Fashion show attendees got free giveaways/swag bags/raffle prizes from major sponsors like Bethesda, Espionage Cosmetics, Her Universe, Insert Coin, WeLoveFine, and ThinkGeek, plus plenty of smaller vendors. The show featured a host of outfits – some ready-to-wear, some more cosplay than casual – that featured everything from steampunk to battery-operated lights and paid homage to Star Trek, Captain Marvel, Mad Max, and countless other favorite characters and franchises.
(Minor) Trouble in Paradise
Logistically, GGC fares better than many other shows but had a few notable struggles again this year: namely, room turnover in the main programming hall, Rooms 301/302, where a catwalk was built and the chairs rearranged before Saturday’s costume contest began. This turnover seemed to take longer than expected, and in the meantime the line outside grew longer and became harder to manage. The taped-off area intended to corral the line outside the room’s entry didn’t so much create a line as it did a moderately organized mob; fortunately, the attendees at GGC tend to be calm enough that they could keep themselves organized relatively well. (If a line was this unstructured at, say, WonderCon, there would likely be a riot over line cutting and who really earned that front row seat.) Both the costume contest and fashion show seated very close to the published start time and neither started on time (in reality, both started at least 15 minutes late). The obvious delays in room rearrangement explained the late start for the costume contest, but the room used the same setup for the fashion show a few hours later – why it started so late is unclear.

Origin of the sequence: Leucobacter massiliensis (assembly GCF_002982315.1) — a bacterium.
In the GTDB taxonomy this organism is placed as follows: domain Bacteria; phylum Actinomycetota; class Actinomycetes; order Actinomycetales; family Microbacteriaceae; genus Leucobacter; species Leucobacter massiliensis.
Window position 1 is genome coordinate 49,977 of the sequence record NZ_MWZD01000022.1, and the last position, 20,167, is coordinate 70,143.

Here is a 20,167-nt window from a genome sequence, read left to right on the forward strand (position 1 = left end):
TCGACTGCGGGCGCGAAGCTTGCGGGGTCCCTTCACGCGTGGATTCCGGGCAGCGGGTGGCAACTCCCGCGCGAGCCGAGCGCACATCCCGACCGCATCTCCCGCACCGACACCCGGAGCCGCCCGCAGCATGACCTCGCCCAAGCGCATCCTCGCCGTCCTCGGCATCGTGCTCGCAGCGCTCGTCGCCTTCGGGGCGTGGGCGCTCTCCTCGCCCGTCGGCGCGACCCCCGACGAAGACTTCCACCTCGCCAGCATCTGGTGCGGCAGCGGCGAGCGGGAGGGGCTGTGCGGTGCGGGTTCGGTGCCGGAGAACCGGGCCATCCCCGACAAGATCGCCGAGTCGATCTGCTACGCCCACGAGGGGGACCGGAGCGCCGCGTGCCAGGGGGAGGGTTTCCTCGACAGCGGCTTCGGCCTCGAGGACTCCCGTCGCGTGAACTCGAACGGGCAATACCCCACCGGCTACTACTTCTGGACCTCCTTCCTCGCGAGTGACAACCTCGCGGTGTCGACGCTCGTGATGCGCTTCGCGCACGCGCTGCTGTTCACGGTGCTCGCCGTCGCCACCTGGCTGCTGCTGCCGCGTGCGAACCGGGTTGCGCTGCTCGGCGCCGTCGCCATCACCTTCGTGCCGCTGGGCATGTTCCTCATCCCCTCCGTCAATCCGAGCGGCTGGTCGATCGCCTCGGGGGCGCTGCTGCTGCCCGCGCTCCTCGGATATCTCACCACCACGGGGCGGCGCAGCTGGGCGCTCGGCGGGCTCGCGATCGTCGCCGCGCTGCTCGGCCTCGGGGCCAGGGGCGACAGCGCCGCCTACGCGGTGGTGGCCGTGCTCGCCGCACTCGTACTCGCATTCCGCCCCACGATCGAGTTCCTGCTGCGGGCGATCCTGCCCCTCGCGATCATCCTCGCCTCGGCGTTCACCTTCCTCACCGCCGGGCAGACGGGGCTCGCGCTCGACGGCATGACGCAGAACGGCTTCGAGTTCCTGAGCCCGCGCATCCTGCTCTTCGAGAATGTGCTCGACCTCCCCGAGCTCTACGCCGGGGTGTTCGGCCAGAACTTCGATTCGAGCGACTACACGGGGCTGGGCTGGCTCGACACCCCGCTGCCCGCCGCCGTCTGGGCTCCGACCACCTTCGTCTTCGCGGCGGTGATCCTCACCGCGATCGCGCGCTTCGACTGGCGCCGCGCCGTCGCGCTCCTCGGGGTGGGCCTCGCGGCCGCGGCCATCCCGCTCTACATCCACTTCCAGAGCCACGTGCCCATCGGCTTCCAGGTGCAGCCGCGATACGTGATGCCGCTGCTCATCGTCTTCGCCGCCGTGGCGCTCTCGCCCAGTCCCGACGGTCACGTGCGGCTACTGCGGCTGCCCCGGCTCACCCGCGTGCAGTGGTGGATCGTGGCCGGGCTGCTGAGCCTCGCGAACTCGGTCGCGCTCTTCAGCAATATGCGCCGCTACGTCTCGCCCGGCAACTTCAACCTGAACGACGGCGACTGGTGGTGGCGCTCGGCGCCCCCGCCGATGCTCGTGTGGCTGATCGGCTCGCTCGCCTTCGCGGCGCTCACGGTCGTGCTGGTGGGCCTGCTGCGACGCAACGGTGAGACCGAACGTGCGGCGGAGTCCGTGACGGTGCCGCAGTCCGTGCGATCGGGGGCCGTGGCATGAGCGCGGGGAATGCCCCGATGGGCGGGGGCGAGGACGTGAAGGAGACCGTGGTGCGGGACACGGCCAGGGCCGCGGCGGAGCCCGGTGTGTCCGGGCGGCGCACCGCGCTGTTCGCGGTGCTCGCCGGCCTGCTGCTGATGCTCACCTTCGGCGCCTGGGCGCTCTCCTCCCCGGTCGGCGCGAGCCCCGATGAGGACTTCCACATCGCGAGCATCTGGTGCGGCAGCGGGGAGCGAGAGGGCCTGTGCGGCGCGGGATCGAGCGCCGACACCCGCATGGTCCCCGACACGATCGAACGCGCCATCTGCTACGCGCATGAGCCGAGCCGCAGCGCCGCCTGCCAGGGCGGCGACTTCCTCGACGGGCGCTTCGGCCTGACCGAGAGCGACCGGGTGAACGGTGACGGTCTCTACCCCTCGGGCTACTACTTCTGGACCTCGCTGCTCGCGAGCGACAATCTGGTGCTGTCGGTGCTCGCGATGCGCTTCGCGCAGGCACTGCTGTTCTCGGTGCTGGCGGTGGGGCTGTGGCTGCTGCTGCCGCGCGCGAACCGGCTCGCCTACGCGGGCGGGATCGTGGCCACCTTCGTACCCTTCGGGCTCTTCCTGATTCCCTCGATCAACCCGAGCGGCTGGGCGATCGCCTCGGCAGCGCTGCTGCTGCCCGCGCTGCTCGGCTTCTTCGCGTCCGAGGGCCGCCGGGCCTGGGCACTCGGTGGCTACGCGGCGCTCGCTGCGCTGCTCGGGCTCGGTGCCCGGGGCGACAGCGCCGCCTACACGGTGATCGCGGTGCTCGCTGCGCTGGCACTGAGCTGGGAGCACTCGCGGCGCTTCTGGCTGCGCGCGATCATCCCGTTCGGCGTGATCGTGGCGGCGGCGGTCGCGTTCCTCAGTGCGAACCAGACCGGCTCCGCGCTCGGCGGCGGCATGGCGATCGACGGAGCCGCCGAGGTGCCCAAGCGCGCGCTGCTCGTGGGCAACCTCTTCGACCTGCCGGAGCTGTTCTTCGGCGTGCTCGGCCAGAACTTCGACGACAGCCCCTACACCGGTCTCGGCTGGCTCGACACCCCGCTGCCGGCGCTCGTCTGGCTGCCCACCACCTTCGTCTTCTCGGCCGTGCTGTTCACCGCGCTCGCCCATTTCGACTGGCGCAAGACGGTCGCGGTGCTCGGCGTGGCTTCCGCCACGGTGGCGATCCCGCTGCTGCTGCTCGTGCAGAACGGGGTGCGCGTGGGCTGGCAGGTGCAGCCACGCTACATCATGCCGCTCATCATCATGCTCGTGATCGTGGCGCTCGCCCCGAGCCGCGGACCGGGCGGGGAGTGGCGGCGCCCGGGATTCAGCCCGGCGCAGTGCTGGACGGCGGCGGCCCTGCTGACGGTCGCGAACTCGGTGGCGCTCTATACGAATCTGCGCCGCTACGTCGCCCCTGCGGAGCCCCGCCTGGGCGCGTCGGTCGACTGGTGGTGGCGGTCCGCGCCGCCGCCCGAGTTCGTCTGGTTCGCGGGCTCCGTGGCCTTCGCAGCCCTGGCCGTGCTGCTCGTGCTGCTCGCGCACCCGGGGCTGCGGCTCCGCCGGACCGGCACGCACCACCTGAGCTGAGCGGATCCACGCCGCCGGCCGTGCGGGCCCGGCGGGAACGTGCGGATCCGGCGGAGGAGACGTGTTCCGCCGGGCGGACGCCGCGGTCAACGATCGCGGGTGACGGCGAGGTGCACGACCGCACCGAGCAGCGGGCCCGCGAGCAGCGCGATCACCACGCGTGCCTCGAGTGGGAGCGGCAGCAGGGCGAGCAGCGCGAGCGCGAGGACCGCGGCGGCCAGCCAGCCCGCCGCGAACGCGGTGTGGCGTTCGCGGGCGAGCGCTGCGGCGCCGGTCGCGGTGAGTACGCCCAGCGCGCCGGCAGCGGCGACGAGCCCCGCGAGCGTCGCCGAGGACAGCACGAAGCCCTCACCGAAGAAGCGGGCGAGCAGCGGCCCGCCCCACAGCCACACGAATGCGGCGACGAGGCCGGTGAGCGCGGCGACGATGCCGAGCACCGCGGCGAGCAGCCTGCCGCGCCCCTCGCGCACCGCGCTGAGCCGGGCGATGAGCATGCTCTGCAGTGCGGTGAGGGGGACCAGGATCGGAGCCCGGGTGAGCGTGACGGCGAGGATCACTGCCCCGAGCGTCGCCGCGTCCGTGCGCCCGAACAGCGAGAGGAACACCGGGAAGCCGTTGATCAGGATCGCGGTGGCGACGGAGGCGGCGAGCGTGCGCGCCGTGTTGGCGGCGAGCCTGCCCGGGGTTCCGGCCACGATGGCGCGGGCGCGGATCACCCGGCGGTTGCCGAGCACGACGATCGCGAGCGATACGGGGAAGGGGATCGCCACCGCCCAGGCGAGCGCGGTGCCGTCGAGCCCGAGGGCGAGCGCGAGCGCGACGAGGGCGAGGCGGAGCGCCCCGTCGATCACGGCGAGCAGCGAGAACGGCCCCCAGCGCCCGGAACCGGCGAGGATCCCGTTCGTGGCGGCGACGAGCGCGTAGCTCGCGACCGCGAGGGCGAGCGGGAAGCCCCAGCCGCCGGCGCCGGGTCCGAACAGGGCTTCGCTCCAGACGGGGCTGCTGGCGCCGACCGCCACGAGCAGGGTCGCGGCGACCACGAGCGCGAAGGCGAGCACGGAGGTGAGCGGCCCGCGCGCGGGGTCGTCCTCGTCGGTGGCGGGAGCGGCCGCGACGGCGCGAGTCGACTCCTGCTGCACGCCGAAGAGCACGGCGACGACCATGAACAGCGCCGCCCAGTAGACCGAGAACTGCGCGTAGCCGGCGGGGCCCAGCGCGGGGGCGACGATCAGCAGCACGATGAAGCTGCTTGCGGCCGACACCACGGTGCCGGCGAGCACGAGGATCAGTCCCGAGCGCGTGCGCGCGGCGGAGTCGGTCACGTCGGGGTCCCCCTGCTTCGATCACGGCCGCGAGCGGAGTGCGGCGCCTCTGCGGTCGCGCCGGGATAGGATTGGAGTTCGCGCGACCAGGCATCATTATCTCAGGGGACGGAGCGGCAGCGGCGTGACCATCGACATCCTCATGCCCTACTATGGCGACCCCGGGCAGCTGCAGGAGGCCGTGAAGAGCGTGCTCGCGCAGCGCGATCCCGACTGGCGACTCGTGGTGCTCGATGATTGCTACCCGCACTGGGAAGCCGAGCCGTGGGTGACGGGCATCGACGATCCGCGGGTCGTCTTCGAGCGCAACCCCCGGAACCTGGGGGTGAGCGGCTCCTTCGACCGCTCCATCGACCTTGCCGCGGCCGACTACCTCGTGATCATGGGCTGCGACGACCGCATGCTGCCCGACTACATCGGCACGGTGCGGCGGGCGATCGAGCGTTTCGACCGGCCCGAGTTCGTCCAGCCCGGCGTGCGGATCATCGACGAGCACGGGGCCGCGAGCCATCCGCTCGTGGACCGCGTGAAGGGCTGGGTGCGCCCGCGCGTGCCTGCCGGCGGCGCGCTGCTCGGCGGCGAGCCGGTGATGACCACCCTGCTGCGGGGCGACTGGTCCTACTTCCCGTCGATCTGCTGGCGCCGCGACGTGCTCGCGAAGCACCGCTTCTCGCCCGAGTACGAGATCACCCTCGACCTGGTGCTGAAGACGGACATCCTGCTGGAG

And, like last year, lighting and sound remain a problem in programming rooms. The sound was improved marginally but lighting was still abysmal, making it difficult to even see the panelists who were speaking; during the costume contest and fashion show, it was a challenge to see the participants as they made their way down the unevenly lit catwalk. We can only hope that as GeekGirlCon expands these elements of production quality will increase.
Attendees may have missed the note at the bottom of the Fresh Sheet handout asking you to complete the feedback survey, which you can do here.
As volunteer-run, culture-oriented fan conventions go, GeekGirlCon remains one to look up to. Its unrelenting focus on its community and message of inclusion are inspiring and refreshing in an age of conventions becoming increasingly cookie-cutter. While the guest list sometimes struggles due to competition with other cons (namely NYCC) being staged the same weekend (a holiday weekend for some in the US and Thanksgiving weekend for our Canadian friends), GeekGirlCon is a show that deserves everything bigger and better – but will continue to thrive no matter who the guests are or how big the exhibit space is, because they’ve chosen to focus on what really matters: their community.